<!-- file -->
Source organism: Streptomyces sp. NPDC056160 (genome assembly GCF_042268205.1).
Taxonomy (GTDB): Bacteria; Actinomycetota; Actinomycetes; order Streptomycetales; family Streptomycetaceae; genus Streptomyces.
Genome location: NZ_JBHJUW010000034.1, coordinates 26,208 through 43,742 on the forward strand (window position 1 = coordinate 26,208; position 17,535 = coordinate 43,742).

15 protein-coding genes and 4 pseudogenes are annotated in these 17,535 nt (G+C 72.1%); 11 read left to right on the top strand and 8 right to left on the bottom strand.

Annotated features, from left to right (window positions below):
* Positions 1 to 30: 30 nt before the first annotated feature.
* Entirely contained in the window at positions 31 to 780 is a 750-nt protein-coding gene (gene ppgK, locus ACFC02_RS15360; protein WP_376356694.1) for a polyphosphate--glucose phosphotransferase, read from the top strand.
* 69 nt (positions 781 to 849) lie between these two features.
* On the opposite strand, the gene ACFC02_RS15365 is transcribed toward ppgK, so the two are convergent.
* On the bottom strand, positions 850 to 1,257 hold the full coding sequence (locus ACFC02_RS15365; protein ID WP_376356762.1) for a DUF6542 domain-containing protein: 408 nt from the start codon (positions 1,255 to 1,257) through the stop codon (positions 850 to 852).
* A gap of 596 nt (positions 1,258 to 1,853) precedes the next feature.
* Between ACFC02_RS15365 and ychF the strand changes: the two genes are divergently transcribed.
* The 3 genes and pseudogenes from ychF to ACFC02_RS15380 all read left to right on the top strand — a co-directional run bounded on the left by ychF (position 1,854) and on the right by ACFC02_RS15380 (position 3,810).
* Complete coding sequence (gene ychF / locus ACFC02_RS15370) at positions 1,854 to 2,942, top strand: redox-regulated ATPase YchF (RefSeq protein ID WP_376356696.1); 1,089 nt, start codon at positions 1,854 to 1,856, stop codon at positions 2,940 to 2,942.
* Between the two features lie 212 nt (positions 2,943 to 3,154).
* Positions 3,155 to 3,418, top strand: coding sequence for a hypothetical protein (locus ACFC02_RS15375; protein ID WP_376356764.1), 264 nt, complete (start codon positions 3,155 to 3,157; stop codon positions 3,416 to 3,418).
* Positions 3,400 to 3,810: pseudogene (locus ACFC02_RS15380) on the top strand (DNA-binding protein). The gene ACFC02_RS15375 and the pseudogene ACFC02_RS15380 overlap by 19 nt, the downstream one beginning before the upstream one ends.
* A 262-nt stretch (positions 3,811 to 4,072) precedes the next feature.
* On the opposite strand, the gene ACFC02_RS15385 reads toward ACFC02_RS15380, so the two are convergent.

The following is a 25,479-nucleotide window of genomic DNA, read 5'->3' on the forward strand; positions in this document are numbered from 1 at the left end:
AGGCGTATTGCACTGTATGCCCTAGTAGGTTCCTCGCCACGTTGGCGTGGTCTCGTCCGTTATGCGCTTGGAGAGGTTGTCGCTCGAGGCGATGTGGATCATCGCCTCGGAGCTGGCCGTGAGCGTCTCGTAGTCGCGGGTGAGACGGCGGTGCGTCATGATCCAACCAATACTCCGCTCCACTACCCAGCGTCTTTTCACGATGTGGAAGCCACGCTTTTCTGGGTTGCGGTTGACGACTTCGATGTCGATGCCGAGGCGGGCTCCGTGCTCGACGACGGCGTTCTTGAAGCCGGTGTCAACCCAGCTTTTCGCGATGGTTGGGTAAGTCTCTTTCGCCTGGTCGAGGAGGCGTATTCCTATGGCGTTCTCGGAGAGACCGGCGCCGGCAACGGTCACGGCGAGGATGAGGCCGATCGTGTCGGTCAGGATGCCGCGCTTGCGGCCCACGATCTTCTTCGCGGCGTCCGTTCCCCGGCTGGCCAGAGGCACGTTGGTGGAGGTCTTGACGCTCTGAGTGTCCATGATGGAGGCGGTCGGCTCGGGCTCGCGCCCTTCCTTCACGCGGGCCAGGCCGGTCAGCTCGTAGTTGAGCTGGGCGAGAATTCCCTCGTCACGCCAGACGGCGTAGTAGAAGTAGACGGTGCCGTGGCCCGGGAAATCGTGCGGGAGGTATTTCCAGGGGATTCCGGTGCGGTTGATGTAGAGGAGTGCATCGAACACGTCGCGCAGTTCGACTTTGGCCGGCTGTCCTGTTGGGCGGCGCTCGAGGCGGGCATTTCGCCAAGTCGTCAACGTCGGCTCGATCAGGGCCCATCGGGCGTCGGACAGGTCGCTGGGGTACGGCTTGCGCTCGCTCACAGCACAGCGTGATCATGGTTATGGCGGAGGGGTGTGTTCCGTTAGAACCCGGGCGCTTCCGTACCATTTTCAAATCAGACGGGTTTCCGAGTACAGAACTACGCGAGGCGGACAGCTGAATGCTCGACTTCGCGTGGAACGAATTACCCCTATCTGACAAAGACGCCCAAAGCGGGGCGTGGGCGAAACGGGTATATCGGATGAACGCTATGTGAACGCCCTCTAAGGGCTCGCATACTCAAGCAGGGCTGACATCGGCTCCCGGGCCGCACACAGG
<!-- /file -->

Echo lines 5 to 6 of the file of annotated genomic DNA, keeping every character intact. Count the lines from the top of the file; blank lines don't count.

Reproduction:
Annotated features, from left to right (window positions below):
* Positions 1 to 30: 30 nt before the first annotated feature.